Background: Carvedilol reduces mortality and improves symptoms and ejection fraction in ischemic heart failure, but its mode of action is not well defined and not all patients respond to treatment. The aim of the CHRISTMAS (Carvedilol Hibernation Reversible Ischaemia Trial, Marker of Success) study is to examine whether hibernation may be a significant factor determining this response. This paper describes the methodology and the rationale for the choice of the nuclear cardiology and echocardiography imaging techniques used in the study.
Methods and results: The CHRISTMAS study is a double-blind, randomised, parallel group, multinational study of oral carvedilol versus placebo in patients with chronic stable heart failure due to left ventricular systolic dysfunction from coronary artery disease. The study aims to randomise 400 patients who are on optimal treatment. Two parallel groups will be randomised to carvedilol or placebo, namely 200 with hibernating myocardium at baseline and 200 matched patients without. The presence of hibernation is defined from a mismatch between regional contractile function and regional viability, measured by echocardiography (severe segmental asynergy) and nitrate prepared resting Tc99m-MIBI myocardial perfusion imaging (segmental activity >60%). The primary treatment-related end-point of the study is the comparison of the mean change, from baseline to the final visit, in radionuclide-determined left ventricular ejection fraction in patients on placebo with those on carvedilol, between the groups designated as hibernating and non-hibernating. Other end-points being examined include the prevalence of hibernation in heart failure, the relationship between the volume of hibernating myocardium and the ejection fraction response, the prevalence of reversible ischemia in heart failure, and the comparison of echo with gated SPECT. To date, 303 patients have been screened and 251 patients randomised in the study. The study aims to report in 2000.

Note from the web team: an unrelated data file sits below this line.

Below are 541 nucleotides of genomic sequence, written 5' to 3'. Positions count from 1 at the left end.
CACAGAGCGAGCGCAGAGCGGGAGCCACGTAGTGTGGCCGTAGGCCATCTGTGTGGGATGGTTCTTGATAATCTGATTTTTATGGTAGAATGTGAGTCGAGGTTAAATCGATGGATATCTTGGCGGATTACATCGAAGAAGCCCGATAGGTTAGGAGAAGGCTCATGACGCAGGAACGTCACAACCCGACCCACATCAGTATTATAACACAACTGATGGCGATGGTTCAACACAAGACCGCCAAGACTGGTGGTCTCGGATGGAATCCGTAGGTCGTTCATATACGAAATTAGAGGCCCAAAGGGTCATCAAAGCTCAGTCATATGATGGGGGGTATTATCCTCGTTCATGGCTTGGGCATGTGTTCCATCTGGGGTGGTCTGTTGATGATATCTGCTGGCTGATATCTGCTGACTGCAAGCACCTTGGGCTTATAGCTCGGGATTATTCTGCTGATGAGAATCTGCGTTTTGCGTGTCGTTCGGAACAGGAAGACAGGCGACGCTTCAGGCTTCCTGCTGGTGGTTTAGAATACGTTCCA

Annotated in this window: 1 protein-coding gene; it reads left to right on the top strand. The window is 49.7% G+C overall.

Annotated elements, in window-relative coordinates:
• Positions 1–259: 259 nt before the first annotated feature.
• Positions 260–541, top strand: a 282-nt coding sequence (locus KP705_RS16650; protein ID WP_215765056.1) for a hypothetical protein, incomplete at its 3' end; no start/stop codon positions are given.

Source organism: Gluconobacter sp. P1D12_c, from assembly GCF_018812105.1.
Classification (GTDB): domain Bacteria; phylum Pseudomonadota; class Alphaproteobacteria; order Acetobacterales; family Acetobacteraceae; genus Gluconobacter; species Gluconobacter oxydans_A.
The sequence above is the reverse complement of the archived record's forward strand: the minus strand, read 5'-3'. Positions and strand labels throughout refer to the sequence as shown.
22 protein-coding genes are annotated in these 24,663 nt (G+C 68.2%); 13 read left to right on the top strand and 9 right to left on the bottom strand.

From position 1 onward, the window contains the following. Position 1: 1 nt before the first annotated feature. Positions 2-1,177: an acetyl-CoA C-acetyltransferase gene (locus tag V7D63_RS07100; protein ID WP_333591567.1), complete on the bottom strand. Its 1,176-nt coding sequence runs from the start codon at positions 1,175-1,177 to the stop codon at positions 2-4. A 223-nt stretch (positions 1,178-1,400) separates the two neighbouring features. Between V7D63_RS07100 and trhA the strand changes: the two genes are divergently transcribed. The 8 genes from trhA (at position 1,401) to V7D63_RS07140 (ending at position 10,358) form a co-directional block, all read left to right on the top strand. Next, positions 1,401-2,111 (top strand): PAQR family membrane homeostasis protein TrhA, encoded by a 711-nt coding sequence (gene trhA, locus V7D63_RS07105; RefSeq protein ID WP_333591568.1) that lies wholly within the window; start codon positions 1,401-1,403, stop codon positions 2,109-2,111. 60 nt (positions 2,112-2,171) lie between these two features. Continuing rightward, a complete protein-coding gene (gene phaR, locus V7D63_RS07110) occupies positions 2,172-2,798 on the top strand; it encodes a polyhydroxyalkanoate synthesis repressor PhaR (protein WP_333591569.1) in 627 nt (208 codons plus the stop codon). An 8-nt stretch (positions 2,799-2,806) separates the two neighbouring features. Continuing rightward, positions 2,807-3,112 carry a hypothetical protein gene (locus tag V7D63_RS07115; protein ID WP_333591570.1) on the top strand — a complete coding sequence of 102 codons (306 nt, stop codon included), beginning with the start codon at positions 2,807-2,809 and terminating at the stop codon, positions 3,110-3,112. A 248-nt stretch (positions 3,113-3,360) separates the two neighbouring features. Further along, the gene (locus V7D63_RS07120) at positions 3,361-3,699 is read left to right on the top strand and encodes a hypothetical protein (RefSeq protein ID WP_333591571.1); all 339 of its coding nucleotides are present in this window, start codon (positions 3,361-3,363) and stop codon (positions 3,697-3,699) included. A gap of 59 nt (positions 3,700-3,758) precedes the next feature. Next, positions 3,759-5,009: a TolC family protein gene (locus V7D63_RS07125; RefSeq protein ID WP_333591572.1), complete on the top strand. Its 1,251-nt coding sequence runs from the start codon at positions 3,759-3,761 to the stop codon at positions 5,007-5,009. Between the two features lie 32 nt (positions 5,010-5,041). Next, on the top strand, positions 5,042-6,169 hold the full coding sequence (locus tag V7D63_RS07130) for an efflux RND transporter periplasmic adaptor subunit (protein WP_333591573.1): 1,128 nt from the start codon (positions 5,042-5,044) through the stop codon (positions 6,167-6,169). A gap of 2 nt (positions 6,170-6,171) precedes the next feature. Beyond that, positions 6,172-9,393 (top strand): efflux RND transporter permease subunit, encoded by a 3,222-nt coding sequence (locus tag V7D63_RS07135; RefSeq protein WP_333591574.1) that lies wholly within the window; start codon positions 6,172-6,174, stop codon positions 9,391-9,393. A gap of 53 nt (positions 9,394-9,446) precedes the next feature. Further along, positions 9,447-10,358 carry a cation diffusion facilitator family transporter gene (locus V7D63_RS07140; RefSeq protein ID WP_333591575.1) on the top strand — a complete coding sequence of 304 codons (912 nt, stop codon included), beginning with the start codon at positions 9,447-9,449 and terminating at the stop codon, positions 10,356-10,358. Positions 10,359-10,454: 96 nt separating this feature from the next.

Conclusions: The CHRISTMAS study addresses the issue of whether the presence of hibernation is a predictor of the ejection fraction response to carvedilol in heart failure. It also examines the potential role of medical therapy in hibernation as well as a number of other end-points. The study may potentially lead to an important new role for nuclear cardiology in heart failure, and demonstrates important synergy between cardiac imaging and the pharmaceutical industry.